UK wants landlords to evict failed asylum seekers

2015-08-03 17:00
Migrants walk along railway tracks at the Eurotunnel terminal. (Philippe Huguen, AFP)

Migrants walk along railway tracks at the Eurotunnel terminal. (Philippe Huguen, AFP)

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London - The British government plans to require landlords to evict migrants and asylum seekers who fail in applications to remain in the country, a minister said on Monday, the latest measure in what critics have called an increasingly harsh policy towards migrants.

Landlords who do not evict migrants lacking the right to remain in Britain, or fail to carry out proper checks on their status, could face prosecution and a maximum punishment of five years in prison, Communities Secretary Greg Clark said.

The measure would be included in a new immigration bill and follows tough rhetoric from Prime Minister David Cameron and other ministers amid blanket media coverage of the crisis over thousands of migrants stranded in the French port of Calais, a hub for ferry and tunnel links to Britain.

Hundreds of migrants reportedly clashed with police overnight in Calais as they tried to enter areas used by road and rail traffic heading for Britain.

"This is another stark example of the need for a greater level of solidarity and responsibility in the way we deal with migratory pressures in Europe," European Commission spokesperson Mina Andreeva said of the Calais crisis.

Areeva said the commission is "aware that the situation is deteriorating" in Calais and supported closer co-operation between the British and French governments.

The commission can provide "technical assistance" and emergency funding, "like we actually did already for an emergency day accommodation centre", she said.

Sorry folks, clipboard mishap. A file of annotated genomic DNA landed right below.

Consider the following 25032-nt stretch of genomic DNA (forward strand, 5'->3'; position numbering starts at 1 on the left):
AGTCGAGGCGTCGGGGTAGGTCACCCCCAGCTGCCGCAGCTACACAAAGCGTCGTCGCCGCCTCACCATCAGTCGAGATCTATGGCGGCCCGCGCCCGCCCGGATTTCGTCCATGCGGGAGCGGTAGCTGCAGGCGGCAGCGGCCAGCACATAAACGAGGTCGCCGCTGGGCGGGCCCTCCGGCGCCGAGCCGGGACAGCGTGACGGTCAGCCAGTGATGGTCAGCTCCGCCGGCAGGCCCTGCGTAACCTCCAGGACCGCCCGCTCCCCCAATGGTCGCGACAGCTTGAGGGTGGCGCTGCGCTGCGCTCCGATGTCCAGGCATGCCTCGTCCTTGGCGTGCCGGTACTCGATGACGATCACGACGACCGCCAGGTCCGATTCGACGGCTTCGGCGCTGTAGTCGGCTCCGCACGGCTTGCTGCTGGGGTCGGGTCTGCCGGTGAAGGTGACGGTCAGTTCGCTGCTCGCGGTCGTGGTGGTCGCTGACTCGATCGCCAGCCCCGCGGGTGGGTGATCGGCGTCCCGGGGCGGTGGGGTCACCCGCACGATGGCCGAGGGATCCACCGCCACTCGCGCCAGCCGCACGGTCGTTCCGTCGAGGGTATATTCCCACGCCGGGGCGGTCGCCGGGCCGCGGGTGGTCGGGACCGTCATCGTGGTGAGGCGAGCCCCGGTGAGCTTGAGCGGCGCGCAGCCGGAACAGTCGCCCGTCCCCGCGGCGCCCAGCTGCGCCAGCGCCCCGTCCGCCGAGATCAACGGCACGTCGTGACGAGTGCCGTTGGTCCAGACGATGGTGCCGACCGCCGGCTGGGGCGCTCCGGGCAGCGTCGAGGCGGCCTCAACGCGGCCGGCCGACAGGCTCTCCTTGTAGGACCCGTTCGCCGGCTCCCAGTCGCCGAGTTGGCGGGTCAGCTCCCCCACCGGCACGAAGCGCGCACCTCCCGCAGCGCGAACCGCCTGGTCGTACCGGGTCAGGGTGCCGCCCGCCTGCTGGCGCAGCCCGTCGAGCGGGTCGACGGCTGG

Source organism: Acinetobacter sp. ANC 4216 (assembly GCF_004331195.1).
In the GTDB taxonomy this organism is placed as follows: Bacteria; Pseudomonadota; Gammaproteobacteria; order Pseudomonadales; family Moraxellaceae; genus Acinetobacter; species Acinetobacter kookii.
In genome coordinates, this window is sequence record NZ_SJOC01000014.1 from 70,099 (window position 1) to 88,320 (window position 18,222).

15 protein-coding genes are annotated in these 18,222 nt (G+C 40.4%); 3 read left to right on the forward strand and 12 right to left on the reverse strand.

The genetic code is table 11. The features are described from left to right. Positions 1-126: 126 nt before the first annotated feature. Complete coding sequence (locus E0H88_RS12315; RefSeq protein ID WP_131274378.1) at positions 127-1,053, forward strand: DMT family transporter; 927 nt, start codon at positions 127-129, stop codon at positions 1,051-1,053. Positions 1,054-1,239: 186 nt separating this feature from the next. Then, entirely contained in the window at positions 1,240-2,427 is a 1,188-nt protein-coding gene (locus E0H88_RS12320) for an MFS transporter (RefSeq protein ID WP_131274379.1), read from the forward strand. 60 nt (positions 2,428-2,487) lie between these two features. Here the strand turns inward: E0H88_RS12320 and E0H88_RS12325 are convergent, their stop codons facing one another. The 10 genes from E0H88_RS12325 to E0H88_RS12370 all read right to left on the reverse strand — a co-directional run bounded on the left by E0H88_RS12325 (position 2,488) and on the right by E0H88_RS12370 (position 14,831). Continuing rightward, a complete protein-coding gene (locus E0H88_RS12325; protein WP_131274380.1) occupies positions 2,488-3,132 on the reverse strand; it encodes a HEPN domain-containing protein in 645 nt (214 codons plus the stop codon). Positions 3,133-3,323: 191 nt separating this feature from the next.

But she said all EU members must "show solidarity and take their share of responsibility", adding that all countries are expected to take part in the EU's relocation mechanism for migrants.

Britain retains a right to opt out of the relocation mechanism and has said it would not accept a national quota under the programme.

Cameron was scheduled to chair another meeting of the Cobra emergency committee to discuss the migrant crisis on Monday.

He drew widespread condemnation after he vowed last week that Britain would deport more illegal migrants, "so people know it's not a safe haven". Cameron said Britain and other European nations faced a "swarm of people coming across the Mediterranean, seeking a better life".

On Sunday, Morgan Johansson, Sweden's justice and immigration minister, accused him of "playing politics" with the crisis in Calais, saying it resulted from Britain and France failing to take responsibility for accepting more asylum seekers.

Read more on:    eu  |  david cameron  |  uk  |  migrants
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